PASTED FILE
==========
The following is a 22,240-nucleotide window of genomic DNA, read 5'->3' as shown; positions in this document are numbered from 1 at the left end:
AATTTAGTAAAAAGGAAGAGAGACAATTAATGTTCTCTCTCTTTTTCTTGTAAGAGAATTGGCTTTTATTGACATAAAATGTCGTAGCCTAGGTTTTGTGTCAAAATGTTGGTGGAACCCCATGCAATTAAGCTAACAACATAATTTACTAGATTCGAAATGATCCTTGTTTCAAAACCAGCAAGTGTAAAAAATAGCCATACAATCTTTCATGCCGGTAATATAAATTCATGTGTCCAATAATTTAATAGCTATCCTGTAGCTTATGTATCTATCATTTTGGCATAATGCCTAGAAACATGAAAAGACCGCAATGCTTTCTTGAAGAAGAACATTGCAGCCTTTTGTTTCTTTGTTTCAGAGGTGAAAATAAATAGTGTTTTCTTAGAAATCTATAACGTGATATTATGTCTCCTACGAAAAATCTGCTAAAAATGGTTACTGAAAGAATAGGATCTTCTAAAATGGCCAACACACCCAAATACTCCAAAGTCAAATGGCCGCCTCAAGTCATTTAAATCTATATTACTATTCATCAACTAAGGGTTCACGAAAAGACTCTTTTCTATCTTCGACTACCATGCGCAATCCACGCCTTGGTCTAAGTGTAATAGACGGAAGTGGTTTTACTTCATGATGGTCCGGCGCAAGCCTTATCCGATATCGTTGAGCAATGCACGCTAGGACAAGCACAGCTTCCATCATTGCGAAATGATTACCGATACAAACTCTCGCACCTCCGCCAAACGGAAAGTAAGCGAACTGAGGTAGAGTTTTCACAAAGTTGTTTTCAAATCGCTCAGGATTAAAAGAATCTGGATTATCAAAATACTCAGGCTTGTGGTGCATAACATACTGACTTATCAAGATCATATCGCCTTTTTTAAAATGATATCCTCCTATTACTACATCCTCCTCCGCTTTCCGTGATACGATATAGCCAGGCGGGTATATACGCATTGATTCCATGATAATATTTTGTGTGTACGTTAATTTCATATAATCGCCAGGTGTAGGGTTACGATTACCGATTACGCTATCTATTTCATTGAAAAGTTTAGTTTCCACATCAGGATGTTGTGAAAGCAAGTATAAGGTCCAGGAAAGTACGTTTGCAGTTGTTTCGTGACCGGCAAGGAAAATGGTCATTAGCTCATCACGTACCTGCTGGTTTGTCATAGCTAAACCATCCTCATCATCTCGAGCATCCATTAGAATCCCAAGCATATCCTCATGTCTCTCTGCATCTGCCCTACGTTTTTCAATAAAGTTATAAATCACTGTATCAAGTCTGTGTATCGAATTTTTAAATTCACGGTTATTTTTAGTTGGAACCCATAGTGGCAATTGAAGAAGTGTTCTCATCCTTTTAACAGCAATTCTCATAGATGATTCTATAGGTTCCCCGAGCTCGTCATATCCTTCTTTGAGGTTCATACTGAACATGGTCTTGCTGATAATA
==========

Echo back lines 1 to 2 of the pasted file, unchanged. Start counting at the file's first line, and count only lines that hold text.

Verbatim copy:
The following is a 22,240-nucleotide window of genomic DNA, read 5'->3' as shown; positions in this document are numbered from 1 at the left end:
AATTTAGTAAAAAGGAAGAGAGACAATTAATGTTCTCTCTCTTTTTCTTGTAAGAGAATTGGCTTTTATTGACATAAAATGTCGTAGCCTAGGTTTTGTGTCAAAATGTTGGTGGAACCCCATGCAATTAAGCTAACAACATAATTTACTAGATTCGAAATGATCCTTGTTTCAAAACCAGCAAGTGTAAAAAATAGCCATACAATCTTTCATGCCGGTAATATAAATTCATGTGTCCAATAATTTAATAGCTATCCTGTAGCTTATGTATCTATCATTTTGGCATAATGCCTAGAAACATGAAAAGACCGCAATGCTTTCTTGAAGAAGAACATTGCAGCCTTTTGTTTCTTTGTTTCAGAGGTGAAAATAAATAGTGTTTTCTTAGAAATCTATAACGTGATATTATGTCTCCTACGAAAAATCTGCTAAAAATGGTTACTGAAAGAATAGGATCTTCTAAAATGGCCAACACACCCAAATACTCCAAAGTCAAATGGCCGCCTCAAGTCATTTAAATCTATATTACTATTCATCAACTAAGGGTTCACGAAAAGACTCTTTTCTATCTTCGACTACCATGCGCAATCCACGCCTTGGTCTAAGTGTAATAGACGGAAGTGGTTTTACTTCATGATGGTCCGGCGCAAGCCTTATCCGATATCGTTGAGCAATGCACGCTAGGACAAGCACAGCTTCCATCATTGCGAAATGATTACCGATACAAACTCTCGCACCTCCGCCAAACGGAAAGTAAGCGAACTGAGGTAGAGTTTTCACAAAGTTGTTTTCAAATCGCTCAGGATTAAAAGAATCTGGATTATCAAAATACTCAGGCTTGTGGTGCATAACATACTGACTTATCAAGATCATATCGCCTTTTTTAAAATGATATCCTCCTATTACTACATCCTCCTCCGCTTTCCGTGATACGATATAGCCAGGCGGGTATATACGCATTGATTCCATGATAATATTTTGTGTGTACGTTAATTTCATATAATCGCCAGGTGTAGGGTTACGATTACCGATTACGCTATCTATTTCATTGAAAAGTTTAGTTTCCACATCAGGATGTTGTGAAAGCAAGTATAAGGTCCAGGAAAGTACGTTTGCAGTTGTTTCGTGACCGGCAAGGAAAATGGTCATTAGCTCATCACGTACCTGCTGGTTTGTCATAGCTAAACCATCCTCATCATCTCGAGCATCCATTAGAATCCCAAGCATATCCTCATGTCTCTCTGCATCTGCCCTACGTTTTTCAATAAAGTTATAAATCACTGTATCAAGTCTGTGTATCGAATTTTTAAATTCACGGTTATTTTTAGTTGGAACCCATAGTGGCAATTGAAGAAGTGTTCTCATCCTTTTAACAGCAATTCTCATAGATGATTCTATAGGTTCCCCGAGCTCGTCATATCCTTCTTTGAGGTTCATACTGAACATGGTCTTGCTGATAATA